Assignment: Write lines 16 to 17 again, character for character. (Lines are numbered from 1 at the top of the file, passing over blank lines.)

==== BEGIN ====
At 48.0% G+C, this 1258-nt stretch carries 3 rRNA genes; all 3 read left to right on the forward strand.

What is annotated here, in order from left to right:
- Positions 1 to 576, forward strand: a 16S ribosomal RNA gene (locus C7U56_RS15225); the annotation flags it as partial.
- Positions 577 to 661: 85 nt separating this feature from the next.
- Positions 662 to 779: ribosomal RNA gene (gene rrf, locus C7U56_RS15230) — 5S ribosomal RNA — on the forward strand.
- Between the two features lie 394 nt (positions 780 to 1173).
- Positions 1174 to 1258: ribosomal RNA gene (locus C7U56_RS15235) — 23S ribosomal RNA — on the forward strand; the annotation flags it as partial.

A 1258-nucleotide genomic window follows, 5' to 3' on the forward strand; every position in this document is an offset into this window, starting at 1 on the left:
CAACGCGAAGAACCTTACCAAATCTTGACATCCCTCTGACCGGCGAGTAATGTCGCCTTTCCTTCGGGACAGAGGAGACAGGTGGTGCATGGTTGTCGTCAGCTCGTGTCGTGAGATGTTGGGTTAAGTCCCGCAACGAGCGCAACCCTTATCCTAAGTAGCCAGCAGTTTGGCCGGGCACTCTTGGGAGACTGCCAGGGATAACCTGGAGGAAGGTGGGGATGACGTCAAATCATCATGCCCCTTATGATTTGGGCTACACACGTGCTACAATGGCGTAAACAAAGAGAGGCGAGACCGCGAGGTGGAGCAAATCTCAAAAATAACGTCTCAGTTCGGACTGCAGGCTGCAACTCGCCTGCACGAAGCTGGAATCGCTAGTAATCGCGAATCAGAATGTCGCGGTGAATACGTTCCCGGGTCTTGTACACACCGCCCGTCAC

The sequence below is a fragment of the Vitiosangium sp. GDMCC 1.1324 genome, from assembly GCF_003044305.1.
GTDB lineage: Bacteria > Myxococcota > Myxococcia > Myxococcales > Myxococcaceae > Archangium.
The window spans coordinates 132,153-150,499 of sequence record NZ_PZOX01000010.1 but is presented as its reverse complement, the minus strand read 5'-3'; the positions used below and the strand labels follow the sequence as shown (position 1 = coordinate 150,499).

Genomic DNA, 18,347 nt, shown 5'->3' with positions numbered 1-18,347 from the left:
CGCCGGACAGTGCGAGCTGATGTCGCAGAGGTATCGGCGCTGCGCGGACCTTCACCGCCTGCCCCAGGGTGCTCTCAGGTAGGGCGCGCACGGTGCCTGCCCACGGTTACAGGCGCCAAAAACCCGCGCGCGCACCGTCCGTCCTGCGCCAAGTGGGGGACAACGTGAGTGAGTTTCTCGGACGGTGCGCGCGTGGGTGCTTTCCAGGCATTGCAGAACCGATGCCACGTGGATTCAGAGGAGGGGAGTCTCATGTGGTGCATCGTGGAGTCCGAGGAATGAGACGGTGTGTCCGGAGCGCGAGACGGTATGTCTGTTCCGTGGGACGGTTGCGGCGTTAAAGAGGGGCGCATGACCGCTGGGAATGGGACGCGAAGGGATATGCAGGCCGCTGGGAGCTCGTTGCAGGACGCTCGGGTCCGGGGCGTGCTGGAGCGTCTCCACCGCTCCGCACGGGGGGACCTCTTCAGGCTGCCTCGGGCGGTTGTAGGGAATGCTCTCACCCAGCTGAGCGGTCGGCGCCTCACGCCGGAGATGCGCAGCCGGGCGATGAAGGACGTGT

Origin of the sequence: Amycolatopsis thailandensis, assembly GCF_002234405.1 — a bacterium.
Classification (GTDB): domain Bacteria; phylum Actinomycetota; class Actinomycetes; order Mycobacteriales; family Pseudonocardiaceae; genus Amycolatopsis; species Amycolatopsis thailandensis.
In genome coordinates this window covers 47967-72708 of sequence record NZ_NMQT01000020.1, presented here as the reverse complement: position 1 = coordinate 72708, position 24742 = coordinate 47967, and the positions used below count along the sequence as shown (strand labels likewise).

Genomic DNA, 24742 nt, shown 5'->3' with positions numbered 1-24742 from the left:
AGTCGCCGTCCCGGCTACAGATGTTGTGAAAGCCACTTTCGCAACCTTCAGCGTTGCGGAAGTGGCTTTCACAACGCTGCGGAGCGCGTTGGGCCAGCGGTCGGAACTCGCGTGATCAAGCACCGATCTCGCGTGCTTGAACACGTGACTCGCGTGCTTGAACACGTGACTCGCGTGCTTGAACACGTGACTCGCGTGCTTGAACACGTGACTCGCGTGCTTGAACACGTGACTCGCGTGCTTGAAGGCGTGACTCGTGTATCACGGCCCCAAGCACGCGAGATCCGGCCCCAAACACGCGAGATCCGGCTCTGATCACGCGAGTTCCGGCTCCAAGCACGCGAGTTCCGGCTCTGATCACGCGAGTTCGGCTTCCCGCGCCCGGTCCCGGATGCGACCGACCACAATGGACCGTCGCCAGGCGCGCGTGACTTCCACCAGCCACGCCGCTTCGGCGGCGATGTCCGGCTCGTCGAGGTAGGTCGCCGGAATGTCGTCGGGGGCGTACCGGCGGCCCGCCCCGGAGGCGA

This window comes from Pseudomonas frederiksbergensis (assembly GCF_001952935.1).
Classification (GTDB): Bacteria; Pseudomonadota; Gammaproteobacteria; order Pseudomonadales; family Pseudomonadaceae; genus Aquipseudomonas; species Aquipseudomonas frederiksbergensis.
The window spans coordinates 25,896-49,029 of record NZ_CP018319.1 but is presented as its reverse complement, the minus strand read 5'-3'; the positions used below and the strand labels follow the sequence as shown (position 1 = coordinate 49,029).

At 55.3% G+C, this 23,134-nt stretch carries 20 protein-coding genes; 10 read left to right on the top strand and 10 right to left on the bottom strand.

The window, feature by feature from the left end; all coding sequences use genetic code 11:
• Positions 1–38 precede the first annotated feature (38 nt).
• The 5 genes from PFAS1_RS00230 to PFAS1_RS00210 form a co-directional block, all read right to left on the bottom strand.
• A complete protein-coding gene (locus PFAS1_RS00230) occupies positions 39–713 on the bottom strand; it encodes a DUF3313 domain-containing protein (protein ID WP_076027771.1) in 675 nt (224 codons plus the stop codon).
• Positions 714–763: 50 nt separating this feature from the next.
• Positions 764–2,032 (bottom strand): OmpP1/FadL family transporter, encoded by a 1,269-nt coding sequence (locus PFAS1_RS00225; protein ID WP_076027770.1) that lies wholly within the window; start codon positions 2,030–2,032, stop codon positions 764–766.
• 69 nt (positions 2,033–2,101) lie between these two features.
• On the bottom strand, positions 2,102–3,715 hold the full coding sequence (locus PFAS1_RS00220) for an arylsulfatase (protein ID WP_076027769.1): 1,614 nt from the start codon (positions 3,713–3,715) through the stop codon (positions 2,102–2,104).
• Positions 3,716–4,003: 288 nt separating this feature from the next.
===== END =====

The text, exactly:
Classification (GTDB): domain Bacteria; phylum Actinomycetota; class Actinomycetes; order Mycobacteriales; family Pseudonocardiaceae; genus Amycolatopsis; species Amycolatopsis thailandensis.
In genome coordinates this window covers 47967-72708 of sequence record NZ_NMQT01000020.1, presented here as the reverse complement: position 1 = coordinate 72708, position 24742 = coordinate 47967, and the positions used below count along the sequence as shown (strand labels likewise).